Ryan Wilson

It Came from Obscurity – Face Noir

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Game fatale

Face Noir

Developer: Mad Orange
Publisher/Localization: Phoenix Online Studios
Release Date: July 18th, 2013
Price: $19.99
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Reviewer was provided a review copy of Face Noir.

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Face Noir takes place on two particularly bad days for private investigator Jack Del Nero, an alcoholic ex-cop accused of the murder of his former partner. On paper, Jack seems like the ideal suspect for a revenge homicide, as that same partner is the reason why he was disgraced from the force and knows what the inside of a jail cell feels like. As he unravels the clues to a crime he did not commit, Jack is going to wish that he just took the jail time.

On paper, Face Noir is inspired by the great detective stories, most notably those of Raymond Chandler. Jack Del Nero shares a lot of quirks with Chandler’s Philip Marlowe, including his fondness for whiskey and disrespect for authority. This homage, however, is marred by a nonsensical final act, which comes as such an insult to the build up. Sure, the ending comes as a surprise, but the story seems to forget that the appeal of the detective story is that the pieces fall into place for the reader upon subsequent readings. Face Noir‘s ending serves as nothing more than an advertisement for a second game that may or may not happen.

The voice acting in Face Noir isn’t going to win any awards either. The game is available both in its original Italian and English audio tracks (though the lip syncing was definitely made with Italian in mind, so expect a little “puppet mouth”), but for the purpose of this review, but for the sake of this review (and my inability to distinguish bad Italian acting from good), my impressions will be solely based on the English track. The dub is a mixed bag, with serviceable performances for both Jack Del Nero and his former partner. By far the worst performance (and oh boy are they bad) goes to the unnamed Chinese cab driver that Jack uses to traverse the city. If you found Mickey Rooney’s portrayal of Mr. Yunioshi in Breakfast at Tiffany’s needed just a tinge of Shortround from Indiana Jones and the Temple of Doom, you’ve got yourself a cab driver.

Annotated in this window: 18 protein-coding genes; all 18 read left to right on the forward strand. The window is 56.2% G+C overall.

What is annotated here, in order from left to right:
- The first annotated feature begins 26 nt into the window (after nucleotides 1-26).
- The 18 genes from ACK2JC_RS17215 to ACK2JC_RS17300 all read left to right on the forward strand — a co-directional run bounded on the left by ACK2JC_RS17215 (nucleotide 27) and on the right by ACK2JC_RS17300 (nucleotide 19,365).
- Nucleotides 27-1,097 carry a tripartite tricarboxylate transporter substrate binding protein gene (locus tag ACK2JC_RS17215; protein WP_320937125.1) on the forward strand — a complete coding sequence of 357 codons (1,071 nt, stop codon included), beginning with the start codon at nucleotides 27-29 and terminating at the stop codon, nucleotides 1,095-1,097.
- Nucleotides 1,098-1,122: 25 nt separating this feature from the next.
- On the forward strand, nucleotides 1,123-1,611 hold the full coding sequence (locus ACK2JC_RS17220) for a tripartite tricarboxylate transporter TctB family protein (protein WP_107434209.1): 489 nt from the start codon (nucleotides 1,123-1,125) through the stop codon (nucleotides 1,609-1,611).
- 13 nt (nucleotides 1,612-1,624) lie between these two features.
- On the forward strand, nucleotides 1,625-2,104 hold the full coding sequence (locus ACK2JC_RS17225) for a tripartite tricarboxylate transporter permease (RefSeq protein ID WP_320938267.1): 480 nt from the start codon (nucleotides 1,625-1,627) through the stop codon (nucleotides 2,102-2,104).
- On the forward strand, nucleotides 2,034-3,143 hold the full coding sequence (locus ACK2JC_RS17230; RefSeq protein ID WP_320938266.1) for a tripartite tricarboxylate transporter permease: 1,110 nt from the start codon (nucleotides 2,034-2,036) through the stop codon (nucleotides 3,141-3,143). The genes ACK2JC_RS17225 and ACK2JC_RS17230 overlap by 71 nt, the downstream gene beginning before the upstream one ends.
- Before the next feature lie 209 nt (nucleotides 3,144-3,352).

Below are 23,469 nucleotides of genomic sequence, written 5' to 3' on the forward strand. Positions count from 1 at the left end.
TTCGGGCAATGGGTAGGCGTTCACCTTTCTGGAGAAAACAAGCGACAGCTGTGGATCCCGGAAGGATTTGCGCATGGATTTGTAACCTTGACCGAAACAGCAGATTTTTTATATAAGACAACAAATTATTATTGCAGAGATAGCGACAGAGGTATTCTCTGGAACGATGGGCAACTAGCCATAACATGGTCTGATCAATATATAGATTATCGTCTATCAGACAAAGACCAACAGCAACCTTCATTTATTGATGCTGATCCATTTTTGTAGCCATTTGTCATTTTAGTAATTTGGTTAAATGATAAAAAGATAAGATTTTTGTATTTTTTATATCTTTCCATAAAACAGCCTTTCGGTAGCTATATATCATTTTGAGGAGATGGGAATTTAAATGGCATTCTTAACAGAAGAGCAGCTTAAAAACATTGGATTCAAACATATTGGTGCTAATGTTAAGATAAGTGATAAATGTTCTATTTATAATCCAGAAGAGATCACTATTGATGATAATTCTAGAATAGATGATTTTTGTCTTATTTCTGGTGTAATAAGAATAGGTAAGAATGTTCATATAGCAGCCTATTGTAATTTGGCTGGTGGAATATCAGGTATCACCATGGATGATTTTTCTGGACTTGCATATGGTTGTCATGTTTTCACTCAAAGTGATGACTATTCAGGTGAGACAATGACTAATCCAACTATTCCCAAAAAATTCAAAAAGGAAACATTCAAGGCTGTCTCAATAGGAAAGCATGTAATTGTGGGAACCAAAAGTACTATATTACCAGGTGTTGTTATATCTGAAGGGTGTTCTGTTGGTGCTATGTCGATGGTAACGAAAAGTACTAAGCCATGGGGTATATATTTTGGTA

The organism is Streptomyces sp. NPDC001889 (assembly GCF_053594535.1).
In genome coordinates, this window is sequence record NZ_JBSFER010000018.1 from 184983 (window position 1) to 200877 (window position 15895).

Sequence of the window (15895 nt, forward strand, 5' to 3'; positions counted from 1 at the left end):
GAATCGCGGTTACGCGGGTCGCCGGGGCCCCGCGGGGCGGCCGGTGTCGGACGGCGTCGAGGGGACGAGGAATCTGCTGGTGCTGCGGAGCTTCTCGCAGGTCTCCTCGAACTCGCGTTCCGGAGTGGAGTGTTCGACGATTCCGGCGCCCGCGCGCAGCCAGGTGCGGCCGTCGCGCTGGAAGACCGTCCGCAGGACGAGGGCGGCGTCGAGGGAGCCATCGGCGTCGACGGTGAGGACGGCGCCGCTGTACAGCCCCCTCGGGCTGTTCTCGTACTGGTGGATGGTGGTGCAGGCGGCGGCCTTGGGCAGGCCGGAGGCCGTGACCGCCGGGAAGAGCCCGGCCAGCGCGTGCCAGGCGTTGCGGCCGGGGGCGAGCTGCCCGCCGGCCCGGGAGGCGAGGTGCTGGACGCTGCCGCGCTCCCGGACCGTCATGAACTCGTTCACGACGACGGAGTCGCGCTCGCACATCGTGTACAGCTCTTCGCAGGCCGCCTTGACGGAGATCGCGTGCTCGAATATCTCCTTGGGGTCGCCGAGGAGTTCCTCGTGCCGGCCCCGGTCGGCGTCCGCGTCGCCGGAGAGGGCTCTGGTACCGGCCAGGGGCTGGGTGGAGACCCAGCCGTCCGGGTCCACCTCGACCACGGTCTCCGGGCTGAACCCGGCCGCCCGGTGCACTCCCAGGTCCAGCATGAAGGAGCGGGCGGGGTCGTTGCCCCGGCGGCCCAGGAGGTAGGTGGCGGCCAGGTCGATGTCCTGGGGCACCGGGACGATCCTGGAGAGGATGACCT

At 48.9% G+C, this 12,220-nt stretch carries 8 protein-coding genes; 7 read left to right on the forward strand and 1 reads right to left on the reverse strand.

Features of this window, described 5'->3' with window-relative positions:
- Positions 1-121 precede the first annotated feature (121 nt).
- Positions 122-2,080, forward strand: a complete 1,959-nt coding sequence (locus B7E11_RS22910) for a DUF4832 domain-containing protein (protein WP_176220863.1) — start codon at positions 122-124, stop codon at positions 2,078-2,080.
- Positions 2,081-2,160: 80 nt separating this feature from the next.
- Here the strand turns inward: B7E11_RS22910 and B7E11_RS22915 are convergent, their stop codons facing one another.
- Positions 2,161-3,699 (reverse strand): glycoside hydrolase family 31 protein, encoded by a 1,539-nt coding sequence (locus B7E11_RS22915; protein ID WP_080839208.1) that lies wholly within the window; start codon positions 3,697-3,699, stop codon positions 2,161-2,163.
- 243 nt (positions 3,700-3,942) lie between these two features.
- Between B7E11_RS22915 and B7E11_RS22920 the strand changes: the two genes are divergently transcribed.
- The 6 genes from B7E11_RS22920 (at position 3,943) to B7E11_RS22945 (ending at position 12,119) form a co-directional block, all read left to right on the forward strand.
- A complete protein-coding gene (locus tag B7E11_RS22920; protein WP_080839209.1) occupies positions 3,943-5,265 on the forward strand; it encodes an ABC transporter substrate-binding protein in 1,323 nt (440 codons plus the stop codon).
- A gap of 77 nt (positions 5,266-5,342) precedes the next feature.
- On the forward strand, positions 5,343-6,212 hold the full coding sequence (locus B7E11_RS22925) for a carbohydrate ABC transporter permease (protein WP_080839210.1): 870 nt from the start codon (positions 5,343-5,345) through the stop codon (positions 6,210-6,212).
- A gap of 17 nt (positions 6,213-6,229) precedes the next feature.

fn_chinese-cab-driverOkay, so time now to get into the meat and potatoes of any adventure game: the puzzles. This is where Face Noir flexes its muscles a bit as the logic behind many of them is very sound. The game doesn’t bog you down with too many “red herring” items, so when you finally find that piece that solves the puzzle, the results are quite satisfying. Unfortunately, the game also attempts to slip in some puzzles revolving around the player placing pieces together like a jigsaw. Normally, this isn’t such a bad thing, as it gives the player a feeling of accomplishment watching the answer slowly reveal itself, but the puzzles require a bit too much precision. One particular puzzle involving rotating and placing doll parts in their correct positions nearly resulted in me quitting the game in frustration. My frustration intensified when I learned that, while all my pieces where in the right position, they weren’t rotated in the exact way the game wanted them. I had to rotate each piece by the slightest of degrees, listening to Jack repeat my failure to solve correctly ad nauseum, until finally he accepted my answer. The game then followed this puzzle up with another puzzle requiring the same ridiculous level of precision.

My experience with Face Noir was mediocre at its best and mind blowingly frustrating at its worst. This is a 20 bucks best spent elsewhere.

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